From the #MeToo movement to Black Lives Matter, we’re witnessing vast cultural changes that have made us acutely aware of the inequities in our society. These mass shifts in our collective consciousness were always bound to have a powerful impact on consumer attitudes and behavior, which is why advertisers and marketers always need to keep them in mind if they want to develop relevant campaigns that capture the concerns of their customers.
This doesn’t just mean creating content that reflects the increasing diversity among American consumers (particularly Millennials, who will soon surpass Baby Boomers as the largest generation). It also means recognizing that the advertising and marketing industries have a few serious problems with representation -- problems that make it more difficult for agencies to produce content that resonates with diverse consumers.
What’s more, there are fundamental questions of fairness at stake for the people who work in these industries. For example, even though women outnumber men in the advertising and marketing industries, a 22.4 percent pay gap exists between the genders -- a number that rose from 20.8 percent last year, according to Marketing Week’s 2017 Career and Salary Survey. And only 11.5 percent of creative directors are women. Considering the number of women who work in each industry, it’s surprising that a larger proportion of them don’t hold senior roles at agencies. If there are systemic factors that contribute to these gender gaps, agencies need to isolate them and figure out how to be more inclusive.
Racial minorities in the advertising and marketing industries face substantial obstacles, as well. Despite the fact that black Americans comprise around 13 percent of the total population, they account for less than 5.9 percent of advertisers and marketers. It’s the same story with Hispanic Americans -- they make up around 17 percent of the population but less than 10 percent of advertising/marketing professionals.
While it’s not easy to determine how many of these discrepancies can be attributed to systemic factors such as bias (versus, say, divergent preferences among different groups of people), advertising and marketing agencies should try to figure out what accounts for the skewed representation in their industries. As women in both industries demonstrate, representation isn’t everything; differences in pay, promotion rates and other indicators also have to be addressed.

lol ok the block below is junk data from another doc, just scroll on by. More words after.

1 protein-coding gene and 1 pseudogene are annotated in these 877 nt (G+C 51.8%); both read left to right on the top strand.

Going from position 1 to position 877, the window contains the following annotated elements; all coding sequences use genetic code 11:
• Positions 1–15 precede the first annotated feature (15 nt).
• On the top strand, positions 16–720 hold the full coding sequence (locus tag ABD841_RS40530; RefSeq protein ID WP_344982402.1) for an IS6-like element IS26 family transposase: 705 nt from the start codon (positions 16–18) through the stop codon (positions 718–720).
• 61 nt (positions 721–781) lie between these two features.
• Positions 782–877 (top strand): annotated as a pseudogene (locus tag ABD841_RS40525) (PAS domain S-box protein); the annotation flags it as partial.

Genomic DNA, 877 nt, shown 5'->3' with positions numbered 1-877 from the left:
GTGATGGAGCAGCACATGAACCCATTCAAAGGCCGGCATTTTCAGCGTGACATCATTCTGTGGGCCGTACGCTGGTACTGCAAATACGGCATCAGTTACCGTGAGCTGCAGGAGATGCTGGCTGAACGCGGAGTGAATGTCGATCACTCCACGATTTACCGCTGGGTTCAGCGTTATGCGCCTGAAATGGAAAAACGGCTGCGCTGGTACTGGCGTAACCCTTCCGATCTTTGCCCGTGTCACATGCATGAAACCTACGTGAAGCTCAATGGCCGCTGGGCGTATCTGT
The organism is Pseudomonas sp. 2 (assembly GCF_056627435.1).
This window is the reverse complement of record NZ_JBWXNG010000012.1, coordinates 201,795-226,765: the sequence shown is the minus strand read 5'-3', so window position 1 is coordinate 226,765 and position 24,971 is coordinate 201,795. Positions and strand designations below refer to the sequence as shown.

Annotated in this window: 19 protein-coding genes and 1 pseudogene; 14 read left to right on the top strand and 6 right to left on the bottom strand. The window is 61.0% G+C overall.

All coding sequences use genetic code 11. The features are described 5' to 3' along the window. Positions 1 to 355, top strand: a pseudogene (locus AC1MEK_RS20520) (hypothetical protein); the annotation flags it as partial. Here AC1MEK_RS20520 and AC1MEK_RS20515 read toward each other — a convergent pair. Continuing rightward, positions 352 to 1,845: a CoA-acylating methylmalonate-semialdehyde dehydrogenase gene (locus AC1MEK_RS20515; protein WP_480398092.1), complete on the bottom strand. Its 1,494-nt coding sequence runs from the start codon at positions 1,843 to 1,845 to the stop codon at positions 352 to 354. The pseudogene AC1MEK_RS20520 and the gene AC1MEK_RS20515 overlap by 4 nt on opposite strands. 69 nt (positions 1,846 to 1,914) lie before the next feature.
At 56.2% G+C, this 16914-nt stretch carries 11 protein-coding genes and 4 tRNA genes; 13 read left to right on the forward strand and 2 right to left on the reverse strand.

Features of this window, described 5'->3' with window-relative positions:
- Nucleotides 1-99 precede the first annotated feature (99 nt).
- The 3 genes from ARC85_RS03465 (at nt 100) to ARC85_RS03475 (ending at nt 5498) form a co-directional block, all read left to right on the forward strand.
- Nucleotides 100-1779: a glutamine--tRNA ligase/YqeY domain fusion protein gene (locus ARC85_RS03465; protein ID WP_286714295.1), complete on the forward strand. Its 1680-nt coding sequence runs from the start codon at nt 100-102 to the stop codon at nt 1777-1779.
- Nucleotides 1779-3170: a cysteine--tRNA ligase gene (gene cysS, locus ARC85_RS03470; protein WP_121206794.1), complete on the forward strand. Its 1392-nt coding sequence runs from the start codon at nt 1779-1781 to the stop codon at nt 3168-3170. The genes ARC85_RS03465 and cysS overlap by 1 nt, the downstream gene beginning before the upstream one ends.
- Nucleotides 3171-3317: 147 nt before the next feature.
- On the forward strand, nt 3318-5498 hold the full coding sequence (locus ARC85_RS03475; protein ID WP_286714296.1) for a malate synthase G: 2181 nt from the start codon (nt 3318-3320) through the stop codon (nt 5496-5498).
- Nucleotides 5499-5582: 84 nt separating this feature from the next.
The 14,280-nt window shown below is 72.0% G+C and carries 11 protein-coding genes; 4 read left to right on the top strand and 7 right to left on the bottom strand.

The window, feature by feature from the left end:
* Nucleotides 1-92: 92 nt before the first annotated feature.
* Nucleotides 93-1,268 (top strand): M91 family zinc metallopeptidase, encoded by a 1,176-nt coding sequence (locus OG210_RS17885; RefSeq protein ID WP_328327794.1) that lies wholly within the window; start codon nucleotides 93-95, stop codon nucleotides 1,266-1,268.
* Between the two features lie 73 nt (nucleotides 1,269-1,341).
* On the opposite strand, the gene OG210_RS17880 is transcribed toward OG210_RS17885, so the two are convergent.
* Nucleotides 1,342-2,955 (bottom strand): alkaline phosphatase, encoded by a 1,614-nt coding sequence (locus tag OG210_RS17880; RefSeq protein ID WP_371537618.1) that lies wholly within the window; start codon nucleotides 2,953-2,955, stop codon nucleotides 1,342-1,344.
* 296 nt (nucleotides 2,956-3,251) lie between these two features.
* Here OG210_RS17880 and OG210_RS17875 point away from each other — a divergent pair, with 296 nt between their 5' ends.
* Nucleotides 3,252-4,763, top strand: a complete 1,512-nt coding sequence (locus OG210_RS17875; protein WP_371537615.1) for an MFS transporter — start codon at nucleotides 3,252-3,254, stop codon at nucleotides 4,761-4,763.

These are all reasons why we’ll see more and more efforts to foster diversity and inclusion in advertising and marketing. Agencies are reporting how much diversity exists among their employees, they’re actively recruiting people whose different backgrounds give them different perspectives, and initiatives such as the 3 Percent Movement are working to make advertising and marketing more inclusive and representative.
However, the process of making these industries more inclusive and representative won’t just require changes in company policies and cultures. It will also require agencies to produce work that reflects the diverse demographics of modern consumers. That’s one of the reasons why agencies are increasingly relying upon user-generated content (UGC) – a powerful tool for improving brand trust and reflecting consumers’ priorities.
If your brand wants an authentic strategy that resonates with today’s consumers -- particularly younger ones who spend a lot of time on social media and have more diverse networks of friends and peers than previous generations – UGC is one of the most valuable resources at your disposal. There are many diverse content creators out there; brands just have to seek them out as they develop their UGC campaigns.
According to a 2010 article in Information, Communication and Society, “A survey of American college students showed that among online users, minority groups (African-Americans, Latinos and Asians) tend to create online content more frequently than white students.” Nearly a decade later, brands finally seem to be waking up to the realities of this new, user-driven world of content. Those brands that are willing to take the plunge will ultimately have a better shot at winning over the breadth of consumers they’re trying to reach.
Nothing smothers creativity like a company culture -- or a marketing strategy -- that fails to seek out and embrace unique perspectives. However those perspectives emerge, they’re precious resources because they come from lived experiences. UGC is the ideal conduit for these experiences because it doesn’t come from a huge, expensive production team. It’s a raw and individual form of expression. That’s the essence of authenticity, and its exactly what consumers want.
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